Thanksgiving was the same as always - turkey, dressing (dry and moist), mashed potatoes, sweet potatoes, avocados stuffed with chutney, cranberry relish, apple pie - except that Margot was still in Florence, and Molly had stayed in Ann Arbor in order to be with Tejinder. Dan, Meg's husband, had taken the car to get gassed up for the trip back to Milwaukee. Meg had put the boys down for a nap and was helping him with the dishes. Rudy was washing and she was drying bowls and plastic containers and wooden spoons-all the stuff that didn't go in the dishwasher-and spreading them out on towels on the kitchen table.
She and Dan had just bought a house up in Milwaukee, and when she said, "Pop, uh, we've, uh, been kind of wondering," Rudy thought she was going to ask him for some money, which he didn't have enough of. But she said, "We've, uh, kind of been wondering about having Christmas in Milwaukee this year."
Rudy rinsed off his hands, dried them on a dish towel, and poured himself another cup of coffee from the pot on the stove. He wasn't sure who was included in the "we."
She started to talk a little faster. Now that Philip was in first grade and little Danny was starting nursery school, she said, she needed to get out of the house. She'd joined the newly formed National Organization for Women, she said, and she was going to start working for a firm of young lawyers in Shorewood-Berlin, Killion, and Wagner-and expected to be very busy getting her feet on the ground; she'd be lucky to get Christmas Day off. Molly was working hard too and would probably be staying in Ann Arbor anyway, Meg explained, so he knew they'd already talked it over. The train schedule was really impossible, and Molly had sold her car, and TJ had relatives in Detroit. But all he, Rudy, would have to do-and Margot, if she ever got back from Italy-was hop on a train in Union Station and he'd be in Milwaukee in about ninety minutes if he didn't feel like driving, or if the weather was bad.
Rudy's life - or maybe it was just Life - had always had a way of sneaking up on him, catching him by surprise. He'd think a chapter was about over, and then it would go on and on. Or he'd think he was in the middle of a chapter, and all of a sudden it would stop. It hadn't been so bad when he was young, because most of the chapters had been ahead of him; but at Rudy's age, six zero, there weren't so many chapters left. He hated to see a good one come to an end, which was what was happening.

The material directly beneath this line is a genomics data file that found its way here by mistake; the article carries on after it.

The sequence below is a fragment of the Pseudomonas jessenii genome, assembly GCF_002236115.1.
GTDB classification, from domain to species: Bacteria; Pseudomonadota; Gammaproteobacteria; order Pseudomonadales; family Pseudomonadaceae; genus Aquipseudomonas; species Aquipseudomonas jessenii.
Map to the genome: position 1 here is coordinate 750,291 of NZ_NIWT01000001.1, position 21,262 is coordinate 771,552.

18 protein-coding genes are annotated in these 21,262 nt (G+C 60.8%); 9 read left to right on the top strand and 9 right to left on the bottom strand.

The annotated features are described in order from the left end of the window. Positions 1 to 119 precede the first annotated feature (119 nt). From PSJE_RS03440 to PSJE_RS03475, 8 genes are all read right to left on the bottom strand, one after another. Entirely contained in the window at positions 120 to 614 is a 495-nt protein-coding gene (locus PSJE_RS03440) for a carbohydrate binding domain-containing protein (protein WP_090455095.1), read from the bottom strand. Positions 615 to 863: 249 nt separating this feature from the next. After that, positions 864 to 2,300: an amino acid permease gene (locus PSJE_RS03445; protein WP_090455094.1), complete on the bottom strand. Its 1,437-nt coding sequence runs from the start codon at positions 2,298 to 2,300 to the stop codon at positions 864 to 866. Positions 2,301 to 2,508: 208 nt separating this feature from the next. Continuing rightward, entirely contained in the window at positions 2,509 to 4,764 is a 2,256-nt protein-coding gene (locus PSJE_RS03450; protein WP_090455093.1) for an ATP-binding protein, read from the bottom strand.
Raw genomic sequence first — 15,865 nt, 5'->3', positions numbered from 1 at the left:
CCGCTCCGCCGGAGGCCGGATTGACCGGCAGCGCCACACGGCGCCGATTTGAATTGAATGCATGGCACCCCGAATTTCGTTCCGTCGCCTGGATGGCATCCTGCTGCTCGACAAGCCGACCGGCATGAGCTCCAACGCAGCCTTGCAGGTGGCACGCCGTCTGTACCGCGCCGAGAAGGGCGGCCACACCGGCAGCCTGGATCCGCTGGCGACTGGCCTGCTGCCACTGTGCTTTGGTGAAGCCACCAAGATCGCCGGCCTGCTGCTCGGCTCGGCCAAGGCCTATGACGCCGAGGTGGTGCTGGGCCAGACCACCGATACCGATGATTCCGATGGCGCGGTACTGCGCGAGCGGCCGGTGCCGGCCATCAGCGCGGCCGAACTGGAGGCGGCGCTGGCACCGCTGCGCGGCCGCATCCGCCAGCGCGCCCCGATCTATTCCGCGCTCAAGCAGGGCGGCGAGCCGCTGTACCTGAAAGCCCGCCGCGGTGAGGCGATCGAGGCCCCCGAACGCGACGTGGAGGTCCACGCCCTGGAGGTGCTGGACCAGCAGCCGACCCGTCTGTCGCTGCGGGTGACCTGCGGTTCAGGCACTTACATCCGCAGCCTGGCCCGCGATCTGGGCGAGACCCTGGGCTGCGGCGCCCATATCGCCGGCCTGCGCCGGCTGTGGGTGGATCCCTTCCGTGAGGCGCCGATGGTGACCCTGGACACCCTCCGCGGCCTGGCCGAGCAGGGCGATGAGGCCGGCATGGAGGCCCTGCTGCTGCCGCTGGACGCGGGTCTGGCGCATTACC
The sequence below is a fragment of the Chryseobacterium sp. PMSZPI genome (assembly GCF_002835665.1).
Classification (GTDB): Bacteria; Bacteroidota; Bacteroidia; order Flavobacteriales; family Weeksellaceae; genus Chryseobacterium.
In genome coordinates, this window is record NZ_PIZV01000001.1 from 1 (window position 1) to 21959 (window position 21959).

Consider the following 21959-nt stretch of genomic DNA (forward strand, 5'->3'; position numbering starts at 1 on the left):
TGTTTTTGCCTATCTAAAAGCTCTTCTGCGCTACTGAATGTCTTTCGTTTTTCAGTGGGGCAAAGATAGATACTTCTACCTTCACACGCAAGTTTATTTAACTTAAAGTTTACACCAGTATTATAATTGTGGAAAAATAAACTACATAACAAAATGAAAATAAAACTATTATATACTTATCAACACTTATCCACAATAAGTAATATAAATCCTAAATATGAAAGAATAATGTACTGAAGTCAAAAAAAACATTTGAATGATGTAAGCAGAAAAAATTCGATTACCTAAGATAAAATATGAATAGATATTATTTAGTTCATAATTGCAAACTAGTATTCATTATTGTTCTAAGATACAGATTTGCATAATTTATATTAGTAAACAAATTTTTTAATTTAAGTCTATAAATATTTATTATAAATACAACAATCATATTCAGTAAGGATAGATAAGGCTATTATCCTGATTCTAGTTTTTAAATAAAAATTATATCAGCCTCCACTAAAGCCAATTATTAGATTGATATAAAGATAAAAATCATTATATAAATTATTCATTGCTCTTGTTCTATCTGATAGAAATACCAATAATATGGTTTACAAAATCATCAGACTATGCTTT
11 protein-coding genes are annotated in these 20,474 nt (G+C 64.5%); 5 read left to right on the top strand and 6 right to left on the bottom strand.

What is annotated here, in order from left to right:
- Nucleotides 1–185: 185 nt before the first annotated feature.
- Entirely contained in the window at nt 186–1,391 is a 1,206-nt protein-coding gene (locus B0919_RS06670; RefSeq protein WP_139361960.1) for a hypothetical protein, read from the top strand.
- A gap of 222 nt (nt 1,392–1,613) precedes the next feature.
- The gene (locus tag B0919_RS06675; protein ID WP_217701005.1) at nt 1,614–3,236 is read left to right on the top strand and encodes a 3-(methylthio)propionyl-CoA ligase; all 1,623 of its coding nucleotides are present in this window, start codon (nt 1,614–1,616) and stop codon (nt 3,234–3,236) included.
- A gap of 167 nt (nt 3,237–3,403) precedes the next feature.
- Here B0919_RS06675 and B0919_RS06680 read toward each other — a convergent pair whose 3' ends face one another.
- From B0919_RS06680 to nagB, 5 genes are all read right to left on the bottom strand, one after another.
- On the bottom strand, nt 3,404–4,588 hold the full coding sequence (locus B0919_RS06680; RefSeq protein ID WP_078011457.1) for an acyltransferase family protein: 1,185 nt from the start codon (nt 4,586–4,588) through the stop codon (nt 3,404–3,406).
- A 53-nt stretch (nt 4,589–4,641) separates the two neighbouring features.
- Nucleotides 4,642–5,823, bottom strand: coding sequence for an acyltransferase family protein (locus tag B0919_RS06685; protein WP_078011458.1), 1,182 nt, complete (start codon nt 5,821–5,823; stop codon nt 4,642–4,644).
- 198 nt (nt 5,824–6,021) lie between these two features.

"Well," he said, looking down into his empty coffee cup, "suit yourself, if that's what you really want." This was a phrase he'd used a lot when the girls were in their teens. One of them - usually Molly - would want to hitchhike out to California with her boyfriend, and he'd say: "Suit yourself, if that's what you really want."
And that's the way they left it, because just as Meg was about to say something that might have settled Christmas one way or another, Dan came in the back door, kicking snow off his boots, saying that the weather was looking bad and they ought to get going before it got dark.
After they'd gone Rudy sat down in the kitchen and started to work seriously on a bottle of pretty good Chianti that was still sitting on the table, imagining what Christmas would be like in Milwaukee, or here in Chicago with just him and the dogs, and maybe Margot, and by the time he got to the bottom of the bottle he'd pretty well convinced himself that he ought to sell the house and go down to Texas and buy Creaky Wilson's avocado grove. Creaky had died of a heart attack in September, just at the start of the season, and Maxine, Creaky's widow, had called to see if he was interested or knew anyone who might be interested. Rudy'd never raised avocados, but he'd raised peaches and apples with his dad, and he'd been handling Becker's avocado account for thirty years. Most avocados come from California - thick-skinned Fuertes and Hasses-but Rudy preferred the thin-skinned Texas Lula, pear-shaped with creamy sweet flesh. Well, he thought, swirling the last of the Chianti in the bottom of his glass, it would be a good way of making them-his three daughters-appreciate what it meant to come home for Christmas to the place you grew up in.
Copyright © 2006 by Robert Hellenga
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